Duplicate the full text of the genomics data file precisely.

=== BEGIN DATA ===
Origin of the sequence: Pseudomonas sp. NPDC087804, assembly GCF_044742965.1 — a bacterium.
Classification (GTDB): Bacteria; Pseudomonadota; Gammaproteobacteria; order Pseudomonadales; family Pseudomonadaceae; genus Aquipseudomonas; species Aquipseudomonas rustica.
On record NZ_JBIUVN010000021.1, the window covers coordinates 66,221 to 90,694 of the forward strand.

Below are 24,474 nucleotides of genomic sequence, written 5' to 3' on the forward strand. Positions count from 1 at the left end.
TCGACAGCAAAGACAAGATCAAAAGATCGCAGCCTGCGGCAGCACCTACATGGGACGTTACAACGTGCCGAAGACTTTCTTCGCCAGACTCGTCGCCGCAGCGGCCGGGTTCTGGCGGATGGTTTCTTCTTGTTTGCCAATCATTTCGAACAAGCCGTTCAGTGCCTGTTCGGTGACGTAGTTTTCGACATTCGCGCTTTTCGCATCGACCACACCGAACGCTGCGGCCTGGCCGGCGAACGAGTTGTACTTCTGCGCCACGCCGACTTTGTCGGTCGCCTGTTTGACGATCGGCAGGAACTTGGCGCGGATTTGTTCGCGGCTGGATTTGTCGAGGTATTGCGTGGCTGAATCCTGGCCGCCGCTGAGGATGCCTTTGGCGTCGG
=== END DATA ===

Origin of the sequence: Pseudomonas sp. NPDC087804, assembly GCF_044742965.1 — a bacterium.
Classification (GTDB): Bacteria; Pseudomonadota; Gammaproteobacteria; order Pseudomonadales; family Pseudomonadaceae; genus Aquipseudomonas; species Aquipseudomonas rustica.
On record NZ_JBIUVN010000021.1, the window covers coordinates 66,221 to 90,694 of the forward strand.

Below are 24,474 nucleotides of genomic sequence, written 5' to 3' on the forward strand. Positions count from 1 at the left end.
TCGACAGCAAAGACAAGATCAAAAGATCGCAGCCTGCGGCAGCACCTACATGGGACGTTACAACGTGCCGAAGACTTTCTTCGCCAGACTCGTCGCCGCAGCGGCCGGGTTCTGGCGGATGGTTTCTTCTTGTTTGCCAATCATTTCGAACAAGCCGTTCAGTGCCTGTTCGGTGACGTAGTTTTCGACATTCGCGCTTTTCGCATCGACCACACCGAACGCTGCGGCCTGGCCGGCGAACGAGTTGTACTTCTGCGCCACGCCGACTTTGTCGGTCGCCTGTTTGACGATCGGCAGGAACTTGGCGCGGATTTGTTCGCGGCTGGATTTGTCGAGGTATTGCGTGGCTGAATCCTGGCCGCCGCTGAGGATGCCTTTGGCGTCGG